Reasons to Take Guitar at AMHS

4 reasons why taking the guitar electives offered at AMHS can be beneficial

Reasons to Take Guitar at AMHS

At a school like Academic Magnet, most of us put a decent amount of thought and effort into planning out our own schedules. Most decisions regarding registration for next year have been made, but there are still years in the future and potential adjustments to be made. 

 

Here, I will be listing some of the main benefits of taking the guitar electives offered at AMHS. 

 

 Time Management

Taking classes like guitar can help with time management skills. While guitar can be used to destress and serve as a break from other classes, it still takes time and effort to learn the skills. It is a class where practice needs to be spread out and consistent to ensure retention and build muscle memory.
When we learn to build a schedule with time to practice every day, this ability can be applied in or other classes and help us establish more efficient scheduling and time management skills.

 

 Stress Relief

At a school like Academic Magnet—that focuses so heavily on academic excellence—it’s important to take breaks. In the words of our talented AMHS guitar teacher Mr. Grimshaw, 

Music is a vehicle to teach work ethic and a lifelong skill that can spark creativity and provide enjoyment and a release of the day to day stresses that life brings.”

— Mr. Grimshaw

At this school, we devote so much of our time to schoolwork. And, even when we’re not actively working, our mental to-do list can still clog our minds during rest. While guitar takes effort and practice to learn, practicing chords can be relaxing when compared to the high mental energy required in most of our assignments.

 And, once you’ve built up a bank of songs within your skill level, you can always go back to them to take breaks from other schoolwork. So many popular songs only require basic chords to play. And, once you’ve put in the time and effort to learn those basic chords, you can go back and play your favorite songs anytime you want, with muscle memory on your side.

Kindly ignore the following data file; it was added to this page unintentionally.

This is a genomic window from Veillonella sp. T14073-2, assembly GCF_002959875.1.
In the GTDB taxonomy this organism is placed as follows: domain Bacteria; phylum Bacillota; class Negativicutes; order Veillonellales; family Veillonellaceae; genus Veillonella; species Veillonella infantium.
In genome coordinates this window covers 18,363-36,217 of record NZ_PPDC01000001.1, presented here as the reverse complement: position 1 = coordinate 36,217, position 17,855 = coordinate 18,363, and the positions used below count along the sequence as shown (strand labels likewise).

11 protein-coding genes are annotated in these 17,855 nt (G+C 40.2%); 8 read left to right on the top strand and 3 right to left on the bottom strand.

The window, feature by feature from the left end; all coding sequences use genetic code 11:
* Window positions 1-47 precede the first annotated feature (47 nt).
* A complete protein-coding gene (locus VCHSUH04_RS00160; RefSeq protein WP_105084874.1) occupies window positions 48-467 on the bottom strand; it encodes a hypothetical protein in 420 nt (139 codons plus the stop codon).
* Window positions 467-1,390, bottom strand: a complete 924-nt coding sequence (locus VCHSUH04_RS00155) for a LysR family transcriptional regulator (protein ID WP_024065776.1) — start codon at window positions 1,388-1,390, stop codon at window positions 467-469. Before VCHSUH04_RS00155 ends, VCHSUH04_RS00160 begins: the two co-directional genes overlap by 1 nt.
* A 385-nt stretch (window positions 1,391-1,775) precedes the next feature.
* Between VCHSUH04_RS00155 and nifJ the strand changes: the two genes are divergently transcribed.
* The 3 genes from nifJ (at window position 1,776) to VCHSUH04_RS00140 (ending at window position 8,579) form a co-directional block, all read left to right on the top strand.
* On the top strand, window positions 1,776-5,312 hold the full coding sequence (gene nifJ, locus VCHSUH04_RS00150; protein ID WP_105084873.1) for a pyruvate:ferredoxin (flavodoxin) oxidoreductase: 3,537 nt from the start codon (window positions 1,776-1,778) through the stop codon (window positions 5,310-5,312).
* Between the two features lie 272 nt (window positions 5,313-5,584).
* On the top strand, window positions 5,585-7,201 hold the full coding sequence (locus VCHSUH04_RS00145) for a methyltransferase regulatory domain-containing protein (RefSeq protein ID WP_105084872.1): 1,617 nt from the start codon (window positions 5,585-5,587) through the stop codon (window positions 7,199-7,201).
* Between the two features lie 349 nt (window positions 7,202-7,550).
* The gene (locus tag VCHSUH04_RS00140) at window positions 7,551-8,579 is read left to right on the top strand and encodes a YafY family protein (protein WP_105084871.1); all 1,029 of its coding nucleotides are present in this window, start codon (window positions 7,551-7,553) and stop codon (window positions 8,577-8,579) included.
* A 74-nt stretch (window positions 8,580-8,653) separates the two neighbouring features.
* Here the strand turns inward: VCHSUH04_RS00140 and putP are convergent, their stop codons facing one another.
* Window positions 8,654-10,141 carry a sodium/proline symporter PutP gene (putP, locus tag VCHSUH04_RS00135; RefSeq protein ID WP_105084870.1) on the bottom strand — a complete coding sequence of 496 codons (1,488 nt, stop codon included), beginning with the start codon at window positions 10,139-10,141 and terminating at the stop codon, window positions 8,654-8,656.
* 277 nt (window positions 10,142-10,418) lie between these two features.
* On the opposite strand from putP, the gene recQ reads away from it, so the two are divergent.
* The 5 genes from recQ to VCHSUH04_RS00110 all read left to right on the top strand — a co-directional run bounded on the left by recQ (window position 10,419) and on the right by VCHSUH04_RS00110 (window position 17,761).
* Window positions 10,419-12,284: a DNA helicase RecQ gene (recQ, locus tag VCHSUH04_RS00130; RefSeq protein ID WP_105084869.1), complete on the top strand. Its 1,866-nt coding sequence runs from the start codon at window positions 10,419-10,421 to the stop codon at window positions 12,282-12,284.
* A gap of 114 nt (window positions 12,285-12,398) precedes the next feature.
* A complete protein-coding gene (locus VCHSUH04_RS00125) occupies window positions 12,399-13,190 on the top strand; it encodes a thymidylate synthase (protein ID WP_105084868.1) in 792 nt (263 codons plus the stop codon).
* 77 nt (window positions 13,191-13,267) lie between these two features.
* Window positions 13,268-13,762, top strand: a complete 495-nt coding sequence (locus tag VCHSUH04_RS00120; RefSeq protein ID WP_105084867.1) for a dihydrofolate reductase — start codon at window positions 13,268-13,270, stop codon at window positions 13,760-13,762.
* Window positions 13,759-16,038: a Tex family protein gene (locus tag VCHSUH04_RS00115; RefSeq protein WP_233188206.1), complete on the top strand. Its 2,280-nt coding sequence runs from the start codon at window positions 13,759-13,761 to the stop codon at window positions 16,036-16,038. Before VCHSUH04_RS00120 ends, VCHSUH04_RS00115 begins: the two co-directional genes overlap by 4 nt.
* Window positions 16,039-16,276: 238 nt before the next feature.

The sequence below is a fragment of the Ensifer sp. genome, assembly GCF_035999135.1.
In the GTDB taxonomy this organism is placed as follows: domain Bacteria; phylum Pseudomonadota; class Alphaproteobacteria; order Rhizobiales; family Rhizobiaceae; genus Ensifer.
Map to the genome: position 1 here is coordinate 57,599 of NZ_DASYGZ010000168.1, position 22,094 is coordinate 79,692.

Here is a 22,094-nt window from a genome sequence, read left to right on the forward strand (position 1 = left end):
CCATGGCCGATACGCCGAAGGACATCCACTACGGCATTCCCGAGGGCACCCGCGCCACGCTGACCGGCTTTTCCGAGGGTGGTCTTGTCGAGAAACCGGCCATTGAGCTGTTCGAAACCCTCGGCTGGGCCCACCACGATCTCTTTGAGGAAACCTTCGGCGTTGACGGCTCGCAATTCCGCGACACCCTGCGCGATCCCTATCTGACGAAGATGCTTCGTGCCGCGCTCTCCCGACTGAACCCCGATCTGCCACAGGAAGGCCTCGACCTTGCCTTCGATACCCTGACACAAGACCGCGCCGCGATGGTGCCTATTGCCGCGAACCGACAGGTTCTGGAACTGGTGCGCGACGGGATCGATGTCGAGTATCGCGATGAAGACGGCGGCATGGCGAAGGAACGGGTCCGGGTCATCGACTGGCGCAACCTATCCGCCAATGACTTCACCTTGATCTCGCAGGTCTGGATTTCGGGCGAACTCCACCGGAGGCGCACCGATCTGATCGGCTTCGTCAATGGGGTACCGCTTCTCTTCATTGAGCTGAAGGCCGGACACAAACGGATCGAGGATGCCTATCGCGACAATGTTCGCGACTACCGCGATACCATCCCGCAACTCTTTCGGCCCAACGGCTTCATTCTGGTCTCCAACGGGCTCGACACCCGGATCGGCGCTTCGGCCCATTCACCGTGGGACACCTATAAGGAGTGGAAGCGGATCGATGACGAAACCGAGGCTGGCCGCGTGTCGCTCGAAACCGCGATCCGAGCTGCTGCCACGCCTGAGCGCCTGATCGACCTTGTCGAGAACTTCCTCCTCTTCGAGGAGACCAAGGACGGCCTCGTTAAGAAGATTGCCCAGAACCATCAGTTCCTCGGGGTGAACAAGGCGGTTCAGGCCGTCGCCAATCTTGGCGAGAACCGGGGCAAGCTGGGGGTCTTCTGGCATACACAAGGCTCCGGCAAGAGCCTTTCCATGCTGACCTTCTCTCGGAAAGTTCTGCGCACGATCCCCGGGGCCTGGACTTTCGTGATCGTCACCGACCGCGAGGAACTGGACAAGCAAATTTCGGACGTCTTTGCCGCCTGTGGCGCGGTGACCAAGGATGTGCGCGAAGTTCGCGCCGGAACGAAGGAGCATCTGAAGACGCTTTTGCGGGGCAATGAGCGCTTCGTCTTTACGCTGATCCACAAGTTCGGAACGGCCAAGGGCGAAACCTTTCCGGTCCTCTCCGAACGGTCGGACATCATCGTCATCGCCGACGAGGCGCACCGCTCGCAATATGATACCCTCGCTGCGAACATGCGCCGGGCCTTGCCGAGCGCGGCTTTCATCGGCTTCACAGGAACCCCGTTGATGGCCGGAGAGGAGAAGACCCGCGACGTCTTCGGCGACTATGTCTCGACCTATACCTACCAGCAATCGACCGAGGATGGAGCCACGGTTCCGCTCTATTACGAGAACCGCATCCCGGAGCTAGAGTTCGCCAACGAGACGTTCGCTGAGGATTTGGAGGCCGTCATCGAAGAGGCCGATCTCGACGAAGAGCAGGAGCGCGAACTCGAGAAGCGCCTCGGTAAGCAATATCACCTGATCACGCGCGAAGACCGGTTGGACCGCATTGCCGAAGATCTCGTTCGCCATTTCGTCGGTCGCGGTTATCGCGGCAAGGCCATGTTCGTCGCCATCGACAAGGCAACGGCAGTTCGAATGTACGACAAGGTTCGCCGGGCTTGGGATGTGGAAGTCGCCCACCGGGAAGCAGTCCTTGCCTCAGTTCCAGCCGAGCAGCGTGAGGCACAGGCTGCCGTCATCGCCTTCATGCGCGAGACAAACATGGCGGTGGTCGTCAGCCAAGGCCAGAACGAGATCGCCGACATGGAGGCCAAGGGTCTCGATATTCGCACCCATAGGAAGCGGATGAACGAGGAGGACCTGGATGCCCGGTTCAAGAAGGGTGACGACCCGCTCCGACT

Creativity

It is equally important for us to pursue activities that allow us to be creative, when so much of our education revolves around memorization and repetition. 

Pablo Picasso said, ‘Every child is an artist, the problem is how to remain an artist once we grow up.’ As a music teacher I try to teach my students how to ‘remember’ to be an artist.”

— Mr. Grimshaw

Allowing expression of creativity is one of AMHS guitar teacher Mr. Grimshaw’s favorite things about teaching the class. “Music is math, science, history, and literature all rolled into one very powerful art form,” he says. “Pablo Picasso said, ‘Every child is an artist, the problem is how to remain an artist once we grow up.’ As a music teacher I try to teach my students how to ‘remember’ to be an artist.”

Creativity is a muscle, and it’s important that we remember to use it. “Music offers not only lessons in work ethic and creativity but also really begins to bridge the gaps between all of the other disciplines,” Mr. Grimshaw adds. When we practice creativity in our hobbies, it can help us think more analytically in our academic classes.

 

Learning a Skill

In school, we learn a lot. We take in and regurgitate information every single day, but it’s not often that we get the opportunity to learn a tangible and performable skill. 

Guitar is one of these opportunities. In many of our classes, the information we learn won’t be useful in practicality until years later when we begin to build our careers. However, the skills learned in guitar can be used immediately. Every new chord opens up new songs to play. And once you’ve built up a base of songs that your muscle memory is used to, you can go back and use those skills anytime.